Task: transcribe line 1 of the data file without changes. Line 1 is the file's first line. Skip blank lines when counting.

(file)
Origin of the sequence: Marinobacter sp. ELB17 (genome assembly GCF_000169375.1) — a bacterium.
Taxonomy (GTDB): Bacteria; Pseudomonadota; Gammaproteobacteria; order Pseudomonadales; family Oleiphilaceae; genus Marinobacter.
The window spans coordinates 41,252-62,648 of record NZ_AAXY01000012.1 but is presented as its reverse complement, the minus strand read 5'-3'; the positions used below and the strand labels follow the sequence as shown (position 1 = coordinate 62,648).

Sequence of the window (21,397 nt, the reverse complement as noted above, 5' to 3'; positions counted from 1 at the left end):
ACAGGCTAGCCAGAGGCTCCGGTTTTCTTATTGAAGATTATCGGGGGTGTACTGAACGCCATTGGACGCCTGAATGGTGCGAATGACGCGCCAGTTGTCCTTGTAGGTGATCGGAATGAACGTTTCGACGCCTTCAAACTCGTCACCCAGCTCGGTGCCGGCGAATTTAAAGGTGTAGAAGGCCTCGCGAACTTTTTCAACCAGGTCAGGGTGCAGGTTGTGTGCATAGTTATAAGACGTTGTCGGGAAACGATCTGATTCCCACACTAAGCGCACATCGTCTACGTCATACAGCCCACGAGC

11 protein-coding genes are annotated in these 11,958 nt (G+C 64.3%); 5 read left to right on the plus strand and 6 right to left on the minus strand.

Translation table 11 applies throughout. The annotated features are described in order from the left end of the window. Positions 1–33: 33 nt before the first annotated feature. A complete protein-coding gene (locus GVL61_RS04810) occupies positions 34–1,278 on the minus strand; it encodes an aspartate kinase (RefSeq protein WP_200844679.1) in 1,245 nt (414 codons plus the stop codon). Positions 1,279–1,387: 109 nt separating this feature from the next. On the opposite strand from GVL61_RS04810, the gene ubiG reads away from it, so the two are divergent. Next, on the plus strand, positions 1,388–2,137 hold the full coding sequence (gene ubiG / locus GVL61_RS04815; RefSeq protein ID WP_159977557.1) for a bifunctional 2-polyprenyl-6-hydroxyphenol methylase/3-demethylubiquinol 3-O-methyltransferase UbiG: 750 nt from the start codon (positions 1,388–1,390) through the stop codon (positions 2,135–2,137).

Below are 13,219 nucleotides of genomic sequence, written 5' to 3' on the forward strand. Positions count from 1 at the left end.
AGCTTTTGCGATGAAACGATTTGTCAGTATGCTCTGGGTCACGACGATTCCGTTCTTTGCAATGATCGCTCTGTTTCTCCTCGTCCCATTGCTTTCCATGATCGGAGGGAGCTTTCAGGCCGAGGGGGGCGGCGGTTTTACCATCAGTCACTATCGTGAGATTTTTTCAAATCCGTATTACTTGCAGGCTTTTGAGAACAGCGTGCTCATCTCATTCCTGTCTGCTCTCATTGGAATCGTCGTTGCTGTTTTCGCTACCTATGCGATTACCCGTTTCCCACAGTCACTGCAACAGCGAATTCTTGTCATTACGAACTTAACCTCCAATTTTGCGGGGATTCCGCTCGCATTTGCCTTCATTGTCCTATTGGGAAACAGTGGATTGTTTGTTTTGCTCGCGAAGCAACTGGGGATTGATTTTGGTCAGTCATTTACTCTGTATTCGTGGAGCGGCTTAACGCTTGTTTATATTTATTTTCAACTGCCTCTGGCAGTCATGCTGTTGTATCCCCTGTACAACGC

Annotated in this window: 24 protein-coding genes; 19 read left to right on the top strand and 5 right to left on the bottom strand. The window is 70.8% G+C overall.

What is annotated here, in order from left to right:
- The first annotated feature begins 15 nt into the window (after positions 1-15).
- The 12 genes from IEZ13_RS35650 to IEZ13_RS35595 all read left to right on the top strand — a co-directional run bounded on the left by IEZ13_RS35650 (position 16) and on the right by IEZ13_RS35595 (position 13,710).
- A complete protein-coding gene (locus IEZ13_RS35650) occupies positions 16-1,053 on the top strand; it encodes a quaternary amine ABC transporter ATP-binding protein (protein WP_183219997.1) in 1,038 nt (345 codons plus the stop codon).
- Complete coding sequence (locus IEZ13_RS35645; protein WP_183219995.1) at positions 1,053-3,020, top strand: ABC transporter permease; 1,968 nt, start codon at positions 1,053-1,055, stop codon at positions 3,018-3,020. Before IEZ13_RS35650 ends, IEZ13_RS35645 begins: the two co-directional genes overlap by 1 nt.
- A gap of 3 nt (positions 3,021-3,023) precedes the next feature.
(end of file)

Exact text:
Origin of the sequence: Marinobacter sp. ELB17 (genome assembly GCF_000169375.1) — a bacterium.